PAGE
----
Microsoft is pushing for the adoption of a new LEADS Act (Law Enforcement Access to Data Stored Abroad) because it offers “essential reforms that rectify outdated privacy laws,” including safeguards for U.S. data stored abroad. Microsoft is presently embroiled in a legal case in which the U.S. government wants information from servers located in Ireland but owned by Microsoft. The issue is not whether a government can request data held within its borders but whether it can access data held by a company based within its borders but that stores the data in another nation.
Microsoft contends the U.S. government already has a legal path available to demand the information by requesting it directly from the Irish government using the Mutual Legal Assistance Treaty. InfoWorld’s Caroline Craig reports at http://goo.gl/GL72C2 the United States is not taking advantage of this treaty because the “Justice Department considers that process too slow and wants to deal directly with the U.S.-based company.” Convenience also doesn’t seem a compelling enough reason to gain the unfettered right to extraterritorial reach.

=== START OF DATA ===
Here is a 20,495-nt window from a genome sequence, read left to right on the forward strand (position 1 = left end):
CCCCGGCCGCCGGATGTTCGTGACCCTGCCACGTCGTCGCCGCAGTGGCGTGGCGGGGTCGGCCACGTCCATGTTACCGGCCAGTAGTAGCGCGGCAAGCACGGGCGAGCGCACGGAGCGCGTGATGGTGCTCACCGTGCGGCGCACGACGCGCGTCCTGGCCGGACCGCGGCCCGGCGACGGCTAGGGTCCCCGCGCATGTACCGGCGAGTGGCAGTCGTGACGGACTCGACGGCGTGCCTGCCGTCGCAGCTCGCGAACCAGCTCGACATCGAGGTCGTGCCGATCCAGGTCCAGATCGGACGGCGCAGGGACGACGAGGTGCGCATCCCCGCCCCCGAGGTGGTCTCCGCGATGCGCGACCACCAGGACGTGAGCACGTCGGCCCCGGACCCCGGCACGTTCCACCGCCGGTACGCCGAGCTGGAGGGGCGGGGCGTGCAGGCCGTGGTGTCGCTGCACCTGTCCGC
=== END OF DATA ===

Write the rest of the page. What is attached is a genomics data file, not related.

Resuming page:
One argument is that if the U.S. government succeeds in making a U.S. corporation reveal information stored on foreign servers, it won’t be long before other governments will be able to force their corporations to reveal information stored within the U.S. Obviously, this would include repressive governments whose interests are hostile to U.S. interests.
It’s certainly obvious that there is a need for new legislation. As Microsoft states, “The bipartisan Law Enforcement Access to Data Stored Abroad (LEADS) Act of 2015, introduced in the U.S. House of Representatives, offers essential reforms that rectify outdated privacy laws. We commend the sponsors – Reps. Tom Marino and Suzan DelBene – for introducing this critical legislation.”
The full statement from Microsoft is available at http://goo.gl/HF0TBb.